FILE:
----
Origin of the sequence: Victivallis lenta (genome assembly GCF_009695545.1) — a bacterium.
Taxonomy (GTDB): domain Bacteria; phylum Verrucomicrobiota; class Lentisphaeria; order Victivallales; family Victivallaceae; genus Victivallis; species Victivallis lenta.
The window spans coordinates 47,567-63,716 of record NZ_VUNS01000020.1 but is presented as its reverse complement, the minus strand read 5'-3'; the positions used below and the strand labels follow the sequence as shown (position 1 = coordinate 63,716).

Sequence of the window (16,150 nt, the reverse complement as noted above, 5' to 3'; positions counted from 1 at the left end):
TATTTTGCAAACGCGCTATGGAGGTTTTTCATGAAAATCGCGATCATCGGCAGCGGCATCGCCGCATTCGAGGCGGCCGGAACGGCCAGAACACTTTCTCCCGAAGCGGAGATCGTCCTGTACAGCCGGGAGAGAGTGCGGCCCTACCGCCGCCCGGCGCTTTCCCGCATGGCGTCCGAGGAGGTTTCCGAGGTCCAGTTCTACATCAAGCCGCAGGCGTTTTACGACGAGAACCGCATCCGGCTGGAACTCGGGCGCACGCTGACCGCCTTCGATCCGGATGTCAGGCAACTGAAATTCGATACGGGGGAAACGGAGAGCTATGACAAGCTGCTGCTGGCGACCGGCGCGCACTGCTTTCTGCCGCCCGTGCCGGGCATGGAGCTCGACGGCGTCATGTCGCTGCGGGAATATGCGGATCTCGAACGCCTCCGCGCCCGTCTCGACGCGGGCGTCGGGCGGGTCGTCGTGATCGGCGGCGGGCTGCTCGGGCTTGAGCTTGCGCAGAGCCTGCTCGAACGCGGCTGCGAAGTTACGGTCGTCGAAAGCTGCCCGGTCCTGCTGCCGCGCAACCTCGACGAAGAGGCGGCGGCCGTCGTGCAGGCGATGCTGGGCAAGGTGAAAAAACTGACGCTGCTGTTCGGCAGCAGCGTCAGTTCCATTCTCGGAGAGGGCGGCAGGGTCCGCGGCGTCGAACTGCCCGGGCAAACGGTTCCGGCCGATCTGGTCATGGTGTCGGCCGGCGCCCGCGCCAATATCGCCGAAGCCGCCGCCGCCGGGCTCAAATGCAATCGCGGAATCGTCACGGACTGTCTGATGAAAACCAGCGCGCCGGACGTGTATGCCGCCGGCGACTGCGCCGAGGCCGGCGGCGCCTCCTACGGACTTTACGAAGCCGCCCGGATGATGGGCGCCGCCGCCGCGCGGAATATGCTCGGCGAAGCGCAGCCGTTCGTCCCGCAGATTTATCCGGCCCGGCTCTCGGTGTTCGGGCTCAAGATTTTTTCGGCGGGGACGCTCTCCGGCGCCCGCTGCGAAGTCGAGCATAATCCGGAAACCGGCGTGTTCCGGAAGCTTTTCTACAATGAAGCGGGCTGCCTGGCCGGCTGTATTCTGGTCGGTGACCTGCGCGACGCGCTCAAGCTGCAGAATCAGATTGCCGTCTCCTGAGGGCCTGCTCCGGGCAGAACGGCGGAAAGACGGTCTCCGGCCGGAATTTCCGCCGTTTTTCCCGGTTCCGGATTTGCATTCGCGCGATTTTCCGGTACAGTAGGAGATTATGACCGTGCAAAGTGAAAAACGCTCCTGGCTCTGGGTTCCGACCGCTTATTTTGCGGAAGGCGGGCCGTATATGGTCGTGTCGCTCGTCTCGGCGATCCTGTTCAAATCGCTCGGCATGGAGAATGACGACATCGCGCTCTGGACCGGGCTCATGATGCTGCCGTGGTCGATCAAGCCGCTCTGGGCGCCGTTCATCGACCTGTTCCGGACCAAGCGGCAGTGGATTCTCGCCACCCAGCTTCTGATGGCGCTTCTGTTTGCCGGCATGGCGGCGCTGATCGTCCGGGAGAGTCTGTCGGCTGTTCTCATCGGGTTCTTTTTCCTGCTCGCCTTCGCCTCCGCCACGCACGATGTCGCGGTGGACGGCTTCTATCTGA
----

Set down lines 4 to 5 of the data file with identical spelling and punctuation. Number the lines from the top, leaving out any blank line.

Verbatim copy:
Sequence of the window (16,150 nt, the reverse complement as noted above, 5' to 3'; positions counted from 1 at the left end):
TATTTTGCAAACGCGCTATGGAGGTTTTTCATGAAAATCGCGATCATCGGCAGCGGCATCGCCGCATTCGAGGCGGCCGGAACGGCCAGAACACTTTCTCCCGAAGCGGAGATCGTCCTGTACAGCCGGGAGAGAGTGCGGCCCTACCGCCGCCCGGCGCTTTCCCGCATGGCGTCCGAGGAGGTTTCCGAGGTCCAGTTCTACATCAAGCCGCAGGCGTTTTACGACGAGAACCGCATCCGGCTGGAACTCGGGCGCACGCTGACCGCCTTCGATCCGGATGTCAGGCAACTGAAATTCGATACGGGGGAAACGGAGAGCTATGACAAGCTGCTGCTGGCGACCGGCGCGCACTGCTTTCTGCCGCCCGTGCCGGGCATGGAGCTCGACGGCGTCATGTCGCTGCGGGAATATGCGGATCTCGAACGCCTCCGCGCCCGTCTCGACGCGGGCGTCGGGCGGGTCGTCGTGATCGGCGGCGGGCTGCTCGGGCTTGAGCTTGCGCAGAGCCTGCTCGAACGCGGCTGCGAAGTTACGGTCGTCGAAAGCTGCCCGGTCCTGCTGCCGCGCAACCTCGACGAAGAGGCGGCGGCCGTCGTGCAGGCGATGCTGGGCAAGGTGAAAAAACTGACGCTGCTGTTCGGCAGCAGCGTCAGTTCCATTCTCGGAGAGGGCGGCAGGGTCCGCGGCGTCGAACTGCCCGGGCAAACGGTTCCGGCCGATCTGGTCATGGTGTCGGCCGGCGCCCGCGCCAATATCGCCGAAGCCGCCGCCGCCGGGCTCAAATGCAATCGCGGAATCGTCACGGACTGTCTGATGAAAACCAGCGCGCCGGACGTGTATGCCGCCGGCGACTGCGCCGAGGCCGGCGGCGCCTCCTACGGACTTTACGAAGCCGCCCGGATGATGGGCGCCGCCGCCGCGCGGAATATGCTCGGCGAAGCGCAGCCGTTCGTCCCGCAGATTTATCCGGCCCGGCTCTCGGTGTTCGGGCTCAAGATTTTTTCGGCGGGGACGCTCTCCGGCGCCCGCTGCGAAGTCGAGCATAATCCGGAAACCGGCGTGTTCCGGAAGCTTTTCTACAATGAAGCGGGCTGCCTGGCCGGCTGTATTCTGGTCGGTGACCTGCGCGACGCGCTCAAGCTGCAGAATCAGATTGCCGTCTCCTGAGGGCCTGCTCCGGGCAGAACGGCGGAAAGACGGTCTCCGGCCGGAATTTCCGCCGTTTTTCCCGGTTCCGGATTTGCATTCGCGCGATTTTCCGGTACAGTAGGAGATTATGACCGTGCAAAGTGAAAAACGCTCCTGGCTCTGGGTTCCGACCGCTTATTTTGCGGAAGGCGGGCCGTATATGGTCGTGTCGCTCGTCTCGGCGATCCTGTTCAAATCGCTCGGCATGGAGAATGACGACATCGCGCTCTGGACCGGGCTCATGATGCTGCCGTGGTCGATCAAGCCGCTCTGGGCGCCGTTCATCGACCTGTTCCGGACCAAGCGGCAGTGGATTCTCGCCACCCAGCTTCTGATGGCGCTTCTGTTTGCCGGCATGGCGGCGCTGATCGTCCGGGAGAGTCTGTCGGCTGTTCTCATCGGGTTCTTTTTCCTGCTCGCCTTCGCCTCCGCCACGCACGATGTCGCGGTGGACGGCTTCTATCTGA